The Hand Of Fire starts off much like The Game Of Thrones, with a ton of exposition in the form of political discussions and war planning. After just a few pages, I realized that this book had a serious case of Proper Noun Poisoning.
But I pushed through. I was committed to finishing this one.
Was it worth the effort? Read on to find out!
Self-Published Fantasy Blog-Off
SPFBO is a huge competition between three hundred indie fantasy books. Each of these books is assigned to one of ten fantasy book review blogs.
Unfortunately, TheShortStoryTeller is not one of the official review blogs. Regardless, we still wanted to provide these authors with some additional visibility (and accountability) with our detailed book reviews.
For The Hand Of Fire, I was committed to reading the entire book. As with previous reviews, I evaluated it in four categories:
Background & Exposition (Check out our fantasy reading philosophy here.)
Story Summary (No Spoilers)
An alliance of tribes united under the Halyas clan is under attack from a monstrous race, and the Halyas family finds themselves displaced from their homelands as one of their more powerful allies turns against them.
This new enemy also controls powerful dark magics, and the elder teenage son of the Halyas clan must grow into his new roles and responsibilities as clan leader while learning everything he can about sorcery from his mage mentor.
Background & Exposition
Fantasy fiction is unique for how it creates new, imaginative backgrounds, and truly great fantasy authors know how to deliver that background to readers.
The Hand Of Fire is an ambitious novel with an epic scope. Simply from the sheer volume of proper nouns in the first few chapters, the reader can quickly discern that a lot of worldbuilding has gone into this series.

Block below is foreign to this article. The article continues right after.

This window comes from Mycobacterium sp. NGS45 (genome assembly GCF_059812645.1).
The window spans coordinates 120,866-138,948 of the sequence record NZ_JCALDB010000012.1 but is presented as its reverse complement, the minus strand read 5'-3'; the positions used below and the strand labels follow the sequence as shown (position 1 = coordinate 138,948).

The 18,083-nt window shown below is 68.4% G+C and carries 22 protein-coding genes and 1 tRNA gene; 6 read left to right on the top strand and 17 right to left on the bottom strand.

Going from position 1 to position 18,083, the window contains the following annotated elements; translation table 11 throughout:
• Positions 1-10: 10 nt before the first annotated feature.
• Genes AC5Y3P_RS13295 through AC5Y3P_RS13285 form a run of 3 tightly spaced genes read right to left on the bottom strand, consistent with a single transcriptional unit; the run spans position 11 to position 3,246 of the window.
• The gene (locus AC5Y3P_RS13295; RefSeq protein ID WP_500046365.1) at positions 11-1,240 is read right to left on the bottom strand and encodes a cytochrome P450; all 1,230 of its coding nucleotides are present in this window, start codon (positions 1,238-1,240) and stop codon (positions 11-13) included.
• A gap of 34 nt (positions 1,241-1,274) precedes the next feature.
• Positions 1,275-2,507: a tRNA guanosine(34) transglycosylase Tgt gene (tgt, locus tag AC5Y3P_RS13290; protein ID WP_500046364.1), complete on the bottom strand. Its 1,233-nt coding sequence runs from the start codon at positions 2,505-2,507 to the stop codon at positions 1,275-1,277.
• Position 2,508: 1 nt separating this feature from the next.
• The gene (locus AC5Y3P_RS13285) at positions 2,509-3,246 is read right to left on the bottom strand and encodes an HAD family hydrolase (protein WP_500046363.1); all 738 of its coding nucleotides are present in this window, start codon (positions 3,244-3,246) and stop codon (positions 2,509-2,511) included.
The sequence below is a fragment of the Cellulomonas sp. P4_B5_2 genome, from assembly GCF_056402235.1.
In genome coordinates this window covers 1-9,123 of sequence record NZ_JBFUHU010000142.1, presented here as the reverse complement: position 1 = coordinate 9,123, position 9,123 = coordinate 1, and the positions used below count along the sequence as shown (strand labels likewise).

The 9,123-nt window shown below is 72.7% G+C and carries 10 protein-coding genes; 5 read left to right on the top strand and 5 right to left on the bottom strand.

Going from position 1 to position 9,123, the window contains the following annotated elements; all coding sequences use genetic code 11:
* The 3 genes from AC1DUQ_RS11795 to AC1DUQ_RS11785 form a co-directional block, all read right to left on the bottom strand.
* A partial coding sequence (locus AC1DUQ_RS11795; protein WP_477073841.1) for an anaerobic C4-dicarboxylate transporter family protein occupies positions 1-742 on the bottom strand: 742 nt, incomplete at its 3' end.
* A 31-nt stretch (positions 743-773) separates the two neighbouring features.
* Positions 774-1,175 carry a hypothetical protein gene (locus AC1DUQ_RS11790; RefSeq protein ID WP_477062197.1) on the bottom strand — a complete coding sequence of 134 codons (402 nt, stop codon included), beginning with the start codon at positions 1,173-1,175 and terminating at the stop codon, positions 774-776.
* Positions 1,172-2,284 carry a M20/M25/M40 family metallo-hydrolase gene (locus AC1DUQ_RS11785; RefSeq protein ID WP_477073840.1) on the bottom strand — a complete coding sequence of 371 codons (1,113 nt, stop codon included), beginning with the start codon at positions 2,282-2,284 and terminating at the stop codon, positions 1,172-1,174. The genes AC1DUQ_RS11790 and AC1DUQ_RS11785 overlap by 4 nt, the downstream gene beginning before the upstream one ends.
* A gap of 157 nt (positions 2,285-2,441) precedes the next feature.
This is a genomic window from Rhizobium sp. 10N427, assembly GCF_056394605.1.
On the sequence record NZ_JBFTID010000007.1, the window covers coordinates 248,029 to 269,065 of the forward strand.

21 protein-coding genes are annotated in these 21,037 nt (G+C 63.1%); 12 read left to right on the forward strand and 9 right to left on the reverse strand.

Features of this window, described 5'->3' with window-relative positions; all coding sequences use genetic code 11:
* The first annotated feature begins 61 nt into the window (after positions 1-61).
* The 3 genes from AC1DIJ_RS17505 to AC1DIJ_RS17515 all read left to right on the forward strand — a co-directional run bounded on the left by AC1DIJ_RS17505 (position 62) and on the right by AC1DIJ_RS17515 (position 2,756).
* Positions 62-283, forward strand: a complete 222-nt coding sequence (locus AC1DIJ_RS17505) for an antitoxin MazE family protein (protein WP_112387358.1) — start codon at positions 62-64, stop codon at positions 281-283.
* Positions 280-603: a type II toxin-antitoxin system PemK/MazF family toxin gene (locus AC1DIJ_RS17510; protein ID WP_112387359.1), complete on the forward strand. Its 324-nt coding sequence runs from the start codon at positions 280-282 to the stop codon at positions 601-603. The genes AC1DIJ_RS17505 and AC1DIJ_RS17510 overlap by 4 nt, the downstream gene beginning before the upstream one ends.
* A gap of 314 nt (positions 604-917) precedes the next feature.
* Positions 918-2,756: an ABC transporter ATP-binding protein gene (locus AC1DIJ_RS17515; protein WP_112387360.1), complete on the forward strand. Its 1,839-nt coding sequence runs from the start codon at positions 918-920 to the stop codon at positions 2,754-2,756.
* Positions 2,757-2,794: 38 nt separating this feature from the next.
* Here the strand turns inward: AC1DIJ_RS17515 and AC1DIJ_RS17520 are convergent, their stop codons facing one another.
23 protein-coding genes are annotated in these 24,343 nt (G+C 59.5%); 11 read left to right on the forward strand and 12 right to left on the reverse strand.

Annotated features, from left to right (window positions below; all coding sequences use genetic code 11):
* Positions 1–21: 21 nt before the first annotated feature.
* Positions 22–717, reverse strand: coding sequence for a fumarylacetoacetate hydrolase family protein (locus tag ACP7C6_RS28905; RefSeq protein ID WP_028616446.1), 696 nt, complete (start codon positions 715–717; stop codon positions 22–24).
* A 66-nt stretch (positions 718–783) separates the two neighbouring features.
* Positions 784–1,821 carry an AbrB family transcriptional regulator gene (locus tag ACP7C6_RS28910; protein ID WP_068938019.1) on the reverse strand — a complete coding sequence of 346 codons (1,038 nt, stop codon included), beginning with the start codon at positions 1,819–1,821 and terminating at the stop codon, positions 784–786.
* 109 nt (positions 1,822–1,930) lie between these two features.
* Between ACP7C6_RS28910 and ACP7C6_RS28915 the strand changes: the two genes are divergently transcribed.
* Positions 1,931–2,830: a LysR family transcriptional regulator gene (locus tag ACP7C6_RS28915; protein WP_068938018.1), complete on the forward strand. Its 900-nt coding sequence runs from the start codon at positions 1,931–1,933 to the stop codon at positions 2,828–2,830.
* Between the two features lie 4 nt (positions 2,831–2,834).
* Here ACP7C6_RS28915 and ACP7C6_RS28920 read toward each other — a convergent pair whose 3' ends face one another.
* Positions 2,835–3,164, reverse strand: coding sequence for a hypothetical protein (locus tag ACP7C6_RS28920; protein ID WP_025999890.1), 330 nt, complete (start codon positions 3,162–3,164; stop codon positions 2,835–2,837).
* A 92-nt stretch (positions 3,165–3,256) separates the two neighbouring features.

So first: the magic.
I’m a firm believer in Sanderson’s Three Laws of Magic. And I don’t know if I’ve ever read a book before this one that could benefit so clearly from understanding those laws.
The wizard character, Adromor, is so powerful that he can literally resolve any conflict in the novel with his unexplained magic. The author tries to describe the ‘Essence’ behind the magic, but the magical lectures are under-developed and lacking.
This magic system has promise, but the story could really benefit from helping the readers understand the limits of the magic, and also allowing non-magical resolutions to some of the conflicts. At several points in the book, battles and entire armies are proven useless if one side has an accomplished sorcerer.
But the author also introduces some other fantastic elements that show much more promise. Toward the end of the book, a demi-god pops up out of the ocean depths. In the middle of the book, we discover an ancient race and their magically-protective tree groves.
I’m looking forward to learning more about these elements, and much more.
Another blog reviewed this book and suggested that it’s very similar to a coming-of-age story, and I tend to agree with this assessment.